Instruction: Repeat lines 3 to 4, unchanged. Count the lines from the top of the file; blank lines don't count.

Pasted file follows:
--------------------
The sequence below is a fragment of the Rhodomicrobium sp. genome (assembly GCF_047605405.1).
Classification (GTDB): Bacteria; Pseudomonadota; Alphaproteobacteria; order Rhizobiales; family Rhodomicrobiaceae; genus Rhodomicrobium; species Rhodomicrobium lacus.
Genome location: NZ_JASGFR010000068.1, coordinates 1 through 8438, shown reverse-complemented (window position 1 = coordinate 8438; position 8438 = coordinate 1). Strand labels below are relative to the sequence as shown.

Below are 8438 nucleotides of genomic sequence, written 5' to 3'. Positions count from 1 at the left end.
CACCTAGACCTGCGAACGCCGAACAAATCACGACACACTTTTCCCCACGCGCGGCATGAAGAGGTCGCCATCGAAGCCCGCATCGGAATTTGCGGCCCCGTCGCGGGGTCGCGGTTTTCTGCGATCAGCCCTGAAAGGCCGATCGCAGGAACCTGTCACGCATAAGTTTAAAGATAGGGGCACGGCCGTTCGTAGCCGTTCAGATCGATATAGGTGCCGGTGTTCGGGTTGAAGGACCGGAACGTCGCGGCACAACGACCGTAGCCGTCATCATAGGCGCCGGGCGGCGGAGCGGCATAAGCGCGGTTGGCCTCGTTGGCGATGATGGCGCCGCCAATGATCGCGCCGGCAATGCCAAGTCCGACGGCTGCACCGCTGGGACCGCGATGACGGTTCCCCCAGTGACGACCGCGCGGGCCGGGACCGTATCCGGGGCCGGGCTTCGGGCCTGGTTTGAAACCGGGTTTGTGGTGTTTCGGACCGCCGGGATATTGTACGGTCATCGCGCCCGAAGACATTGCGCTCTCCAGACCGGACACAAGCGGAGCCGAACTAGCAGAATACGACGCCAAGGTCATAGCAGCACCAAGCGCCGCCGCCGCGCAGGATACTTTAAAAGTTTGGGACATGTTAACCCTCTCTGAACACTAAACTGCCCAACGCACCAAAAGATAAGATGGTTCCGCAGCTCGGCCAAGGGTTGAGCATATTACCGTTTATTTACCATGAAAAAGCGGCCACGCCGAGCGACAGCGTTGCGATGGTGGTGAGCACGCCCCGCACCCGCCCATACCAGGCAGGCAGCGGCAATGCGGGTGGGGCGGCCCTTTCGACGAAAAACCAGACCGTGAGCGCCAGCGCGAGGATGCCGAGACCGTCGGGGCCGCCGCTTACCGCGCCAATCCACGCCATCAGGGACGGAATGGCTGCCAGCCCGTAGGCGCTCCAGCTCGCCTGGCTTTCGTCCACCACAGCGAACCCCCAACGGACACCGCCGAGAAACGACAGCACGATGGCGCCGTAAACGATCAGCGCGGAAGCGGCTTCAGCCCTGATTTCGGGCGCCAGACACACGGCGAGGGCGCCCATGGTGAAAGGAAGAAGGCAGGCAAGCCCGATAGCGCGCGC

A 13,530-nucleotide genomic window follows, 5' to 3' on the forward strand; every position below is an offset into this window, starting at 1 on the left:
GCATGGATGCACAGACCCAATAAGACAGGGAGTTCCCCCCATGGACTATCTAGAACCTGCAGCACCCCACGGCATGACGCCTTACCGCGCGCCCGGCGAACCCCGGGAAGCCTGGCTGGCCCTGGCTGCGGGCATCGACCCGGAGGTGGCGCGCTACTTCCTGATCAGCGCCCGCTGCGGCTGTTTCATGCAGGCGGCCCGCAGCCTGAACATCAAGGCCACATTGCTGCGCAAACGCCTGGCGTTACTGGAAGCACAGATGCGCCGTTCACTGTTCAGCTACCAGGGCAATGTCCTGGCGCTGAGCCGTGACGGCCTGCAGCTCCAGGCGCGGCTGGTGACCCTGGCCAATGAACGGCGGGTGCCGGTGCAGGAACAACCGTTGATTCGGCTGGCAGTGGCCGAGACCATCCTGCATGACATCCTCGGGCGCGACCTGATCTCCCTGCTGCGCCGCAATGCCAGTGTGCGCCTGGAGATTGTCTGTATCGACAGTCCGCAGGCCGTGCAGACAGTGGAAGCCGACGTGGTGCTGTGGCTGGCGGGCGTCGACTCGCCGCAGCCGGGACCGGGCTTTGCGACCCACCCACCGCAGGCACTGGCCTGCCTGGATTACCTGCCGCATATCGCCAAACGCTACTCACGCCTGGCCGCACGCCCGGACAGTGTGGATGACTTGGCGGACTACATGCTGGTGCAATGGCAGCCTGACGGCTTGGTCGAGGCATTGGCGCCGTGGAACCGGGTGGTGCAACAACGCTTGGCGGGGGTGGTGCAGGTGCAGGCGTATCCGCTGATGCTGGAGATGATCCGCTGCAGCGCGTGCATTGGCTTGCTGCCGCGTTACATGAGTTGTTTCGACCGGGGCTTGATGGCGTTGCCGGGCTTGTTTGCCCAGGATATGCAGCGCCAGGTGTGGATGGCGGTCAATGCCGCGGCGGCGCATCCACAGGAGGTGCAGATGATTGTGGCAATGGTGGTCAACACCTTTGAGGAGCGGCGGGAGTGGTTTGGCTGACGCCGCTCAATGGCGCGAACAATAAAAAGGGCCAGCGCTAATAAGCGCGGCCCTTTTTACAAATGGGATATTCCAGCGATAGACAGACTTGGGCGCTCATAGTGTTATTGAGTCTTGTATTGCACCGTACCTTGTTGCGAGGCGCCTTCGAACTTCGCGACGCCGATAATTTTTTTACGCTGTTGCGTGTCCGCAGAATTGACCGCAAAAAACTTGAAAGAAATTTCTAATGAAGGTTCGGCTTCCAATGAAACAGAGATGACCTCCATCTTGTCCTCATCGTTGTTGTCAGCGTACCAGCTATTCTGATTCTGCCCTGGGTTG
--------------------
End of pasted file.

Genome location: NZ_JASGFR010000068.1, coordinates 1 through 8438, shown reverse-complemented (window position 1 = coordinate 8438; position 8438 = coordinate 1). Strand labels below are relative to the sequence as shown.

Below are 8438 nucleotides of genomic sequence, written 5' to 3'. Positions count from 1 at the left end.